conflict of interest

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Conflict of Interest

A term used to describe the situation in which a public official or fiduciary who, contrary to the obligation and absolute duty to act for the benefit of the public or a designated individual, exploits the relationship for personal benefit, typically pecuniary.

In certain relationships, individuals or the general public place their trust and confidence in someone to act in their best interests. When an individual has the responsibility to represent another person—whether as administrator, attorney, executor, government official, or trustee—a clash between professional obligations and personal interests arises if the individual tries to perform that duty while at the same time trying to achieve personal gain. The appearance of a conflict of interest is present if there is a potential for the personal interests of an individual to clash with fiduciary duties, such as when a client has his or her attorney commence an action against a company in which the attorney is the majority stockholder.

Incompatibility of professional duties and personal interests has led Congress and many state legislatures to enact statutes defining conduct that constitutes a conflict of interest and specifying the sanctions for violations. A member of a profession who has been involved in a conflict of interest might be subject to disciplinary proceedings before the body that granted permission to practice that profession.

Cross-references

Attorney Misconduct; Ethics, Legal.

conflict of interest

n. a situation in which a person has a duty to more than one person or organization, but cannot do justice to the actual or potentially adverse interests of both parties. This includes when an individual's personal interests or concerns are inconsistent with the best for a customer, or when a public official's personal interests are contrary to his/her loyalty to public business. An attorney, an accountant, a business adviser or realtor cannot represent two parties in a dispute and must avoid even the appearance of conflict. He/she may not join with a client in business without making full disclosure of his/her potential conflicts, he/she must avoid commingling funds with the client, and never, never take a position adverse to the customer.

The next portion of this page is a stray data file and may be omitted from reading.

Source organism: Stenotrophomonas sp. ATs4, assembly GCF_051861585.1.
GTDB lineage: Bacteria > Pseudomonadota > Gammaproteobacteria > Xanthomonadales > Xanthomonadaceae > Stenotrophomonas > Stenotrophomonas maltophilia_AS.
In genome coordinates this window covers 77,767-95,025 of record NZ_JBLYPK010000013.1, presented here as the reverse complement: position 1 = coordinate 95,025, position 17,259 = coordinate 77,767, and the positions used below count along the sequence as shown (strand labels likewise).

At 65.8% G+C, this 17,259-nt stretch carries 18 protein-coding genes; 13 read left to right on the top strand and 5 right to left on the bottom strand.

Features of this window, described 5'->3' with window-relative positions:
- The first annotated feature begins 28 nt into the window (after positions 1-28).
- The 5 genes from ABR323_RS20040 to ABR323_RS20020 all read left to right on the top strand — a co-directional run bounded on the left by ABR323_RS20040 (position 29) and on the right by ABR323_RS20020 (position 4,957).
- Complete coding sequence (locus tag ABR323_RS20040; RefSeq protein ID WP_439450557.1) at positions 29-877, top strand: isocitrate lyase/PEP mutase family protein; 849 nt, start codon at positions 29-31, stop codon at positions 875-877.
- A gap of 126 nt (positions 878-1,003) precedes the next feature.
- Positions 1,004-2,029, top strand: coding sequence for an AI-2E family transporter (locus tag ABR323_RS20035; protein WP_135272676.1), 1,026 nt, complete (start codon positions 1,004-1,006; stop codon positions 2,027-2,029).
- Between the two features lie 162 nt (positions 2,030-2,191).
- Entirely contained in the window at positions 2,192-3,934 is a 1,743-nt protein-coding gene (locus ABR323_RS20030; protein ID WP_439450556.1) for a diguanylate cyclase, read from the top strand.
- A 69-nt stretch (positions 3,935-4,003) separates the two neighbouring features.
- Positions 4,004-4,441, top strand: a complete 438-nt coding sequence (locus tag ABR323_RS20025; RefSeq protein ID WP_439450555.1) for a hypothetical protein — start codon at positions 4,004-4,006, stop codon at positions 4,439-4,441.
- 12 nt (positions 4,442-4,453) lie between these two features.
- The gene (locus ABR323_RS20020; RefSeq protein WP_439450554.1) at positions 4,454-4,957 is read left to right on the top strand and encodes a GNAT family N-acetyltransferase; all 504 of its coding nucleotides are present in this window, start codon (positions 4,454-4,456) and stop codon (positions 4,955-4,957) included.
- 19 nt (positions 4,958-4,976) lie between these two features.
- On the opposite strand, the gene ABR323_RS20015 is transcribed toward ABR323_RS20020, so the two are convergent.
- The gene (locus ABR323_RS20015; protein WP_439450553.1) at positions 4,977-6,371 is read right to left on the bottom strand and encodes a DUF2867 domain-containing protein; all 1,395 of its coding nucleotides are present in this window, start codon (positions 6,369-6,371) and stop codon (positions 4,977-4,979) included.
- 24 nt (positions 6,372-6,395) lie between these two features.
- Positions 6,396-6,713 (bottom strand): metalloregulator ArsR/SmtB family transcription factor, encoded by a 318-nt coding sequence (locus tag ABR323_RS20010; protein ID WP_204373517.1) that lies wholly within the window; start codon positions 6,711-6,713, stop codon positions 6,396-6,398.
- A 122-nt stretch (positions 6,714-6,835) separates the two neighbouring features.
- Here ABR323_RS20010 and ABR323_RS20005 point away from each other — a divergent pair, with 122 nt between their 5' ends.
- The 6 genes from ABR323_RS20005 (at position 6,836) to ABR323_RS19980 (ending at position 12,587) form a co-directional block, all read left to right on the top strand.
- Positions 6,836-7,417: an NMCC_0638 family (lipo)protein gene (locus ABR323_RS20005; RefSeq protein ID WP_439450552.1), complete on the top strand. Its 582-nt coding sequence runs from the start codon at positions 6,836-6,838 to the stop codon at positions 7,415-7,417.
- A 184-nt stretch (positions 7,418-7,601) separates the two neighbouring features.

conflict of interest

noun conflict, divergent interrsts between clients, ethical breach, prohibiting acceptance or retention of a case, variance of interest between clients
Associated concepts: code of professional responsibility
See also: disagreement
References in periodicals archive ?
One of the central features of all municipal conflict of interest legislation is that it creates an onus on the elected or appointed officials to continuously reassess their situation in relation to existing conflict of interest rules.
The scope and breadth of legislation on conflict of interest in Atlantic Canada varies from one jurisdiction to the other.
Only elected officials are therefore subject to the conflict of interest provision in Prince Edward Island since the core municipal acts are silent regarding appointed officials.
In Newfoundland and Labrador, Section 207 of the Municipalities Act, 1999, provides for conflict of interest of members of council.
As in Prince Edward Island, only elected officials are subject to conflict of interest provisions.
Ali members of municipal councils, members of local boards, and senior appointed officers must disclose any conflict of interest between their personal affairs or businesses and matters considered by the council or local board of which they are members.
In addition to requiring awardees to manage conflict of interest and reviewing such conflict as necessary, NSF sets policies for and manages its own internal conflict of interest disclosures.
NSF's internal procedures have three key tools to assist in managing potential conflict of interest issues: (a) mandatory annual training for employees, (b) mandatory annual reporting, and (c) a disclosure process for employees and reviewers.
Employees may be required to disclose financial interests, familial ties, and commitments that might raise conflict of interest issues.
It is interesting to note that there is a split between what NSF does internally to manage its own conflict of interest and what it requires of its awardees, since it only requires awardees to disclose significant financial interests.
The DAEO reviews these annual employee disclosures and has the authority to make decisions regarding conflict of interest within NSF.
The conflict of interest allegations we have investigated have covered a wide range of issues, including officials' failure to safeguard the system by failing either to have or to enforce a COI policy, the receipt of gifts or honoraria, perceived conflicts with regard to mail and panel reviewers, undisclosed financial interests, and violation of post employment restrictions.

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